As shown in FIG. 1, the connecting device 100 includes a first part 110 and a second part 120 adapted to be electrically and mechanically connected to each other. The first part 110 has a first electrical connector 111 and a second electrical connector 112 disposed on a housing 113. The first connector 111, which may be referred to as the external connector of the connecting device 100, is preferably one that complies with a standard format such as HDMI, VGA, DP, DVI, etc., similar to the electrical connector 1 of the previously disclosed connector device shown in FIGS. 5A-5C. Contained inside the housing 113 are one or more electrical components such as a chip 114 for processing electrical signals. The chip 114 is electrically connected to the first electrical connector 111 by a first set of wires 115, and to the second electrical connector 112 by a second set of wires 116. The chip and the wires may be formed on a circuit board enclosed in the housing 113.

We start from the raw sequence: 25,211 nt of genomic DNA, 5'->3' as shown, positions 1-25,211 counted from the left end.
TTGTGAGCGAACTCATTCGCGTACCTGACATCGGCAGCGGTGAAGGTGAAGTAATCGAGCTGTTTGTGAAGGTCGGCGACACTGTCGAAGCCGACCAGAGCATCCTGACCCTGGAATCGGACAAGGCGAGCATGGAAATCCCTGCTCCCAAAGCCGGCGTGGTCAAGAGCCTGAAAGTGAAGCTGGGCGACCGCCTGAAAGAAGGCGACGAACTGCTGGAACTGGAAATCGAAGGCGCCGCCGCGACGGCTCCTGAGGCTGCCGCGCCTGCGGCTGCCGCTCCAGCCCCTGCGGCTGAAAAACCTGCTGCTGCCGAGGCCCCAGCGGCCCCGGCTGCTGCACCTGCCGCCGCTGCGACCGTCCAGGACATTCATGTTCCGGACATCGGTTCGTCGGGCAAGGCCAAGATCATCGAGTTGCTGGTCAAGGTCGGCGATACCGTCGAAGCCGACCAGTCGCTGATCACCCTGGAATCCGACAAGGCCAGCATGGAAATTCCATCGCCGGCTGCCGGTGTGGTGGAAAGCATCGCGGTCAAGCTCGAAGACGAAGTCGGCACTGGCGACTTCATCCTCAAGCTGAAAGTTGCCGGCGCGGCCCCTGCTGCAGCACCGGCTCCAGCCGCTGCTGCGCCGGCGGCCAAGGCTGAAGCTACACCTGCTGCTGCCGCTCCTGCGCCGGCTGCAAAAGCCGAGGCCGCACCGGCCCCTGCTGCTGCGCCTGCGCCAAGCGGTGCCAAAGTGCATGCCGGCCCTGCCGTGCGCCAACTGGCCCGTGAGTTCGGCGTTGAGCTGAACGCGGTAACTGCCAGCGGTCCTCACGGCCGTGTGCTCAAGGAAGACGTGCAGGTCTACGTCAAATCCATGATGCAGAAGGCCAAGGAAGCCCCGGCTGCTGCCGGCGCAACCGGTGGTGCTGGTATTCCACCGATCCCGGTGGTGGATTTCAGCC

The second part 120 of the connecting device 100 has a first electrical connector 121 disposed on a housing 122. The first electrical connector 121 is designed to electrically and mechanically connect with the second electrical connector 112 of the first part 110. The connectors 112 and 121 are not required to comply with any commonly recognized standard, so long as they can mate with each other. Contained inside the housing 122 are an optical transceiver block 123 including a plurality of optical transceivers (such as laser diodes (LD) and/or photo detectors (PD)), and an optical fiber positioning block 124 for receiving and positioning a set of optical fibers 125 from an optical fiber cable 127. The optical transceivers, which are electrically connected to the first electrical connector 121 by a set of wires 126, convert optical signals to electrical signals and vice versa. The optical fiber positioning block 124 positions the end of the optical fibers 125 relative to the optical transceivers such that light signals are transmitted between the optical transceivers and the optical fibers. Either the optical transceiver block 123 or the optical fiber positioning block 124 or both may include optical elements such as lenses, reflectors, etc. to direct the light signals. Preferably, the optical fibers 125 include multiple fibers for transmitting various signals. In one example, six optical fibers are used for transmitting HDMI signals, four of which carry the Tc, T0, T1 and T2 signals, and two carry the SCL, SDA, HPD, CEC, and ARC signals in a multiplexed manner. The chip 114 carries out the necessary multiplexing/demultiplexing functions.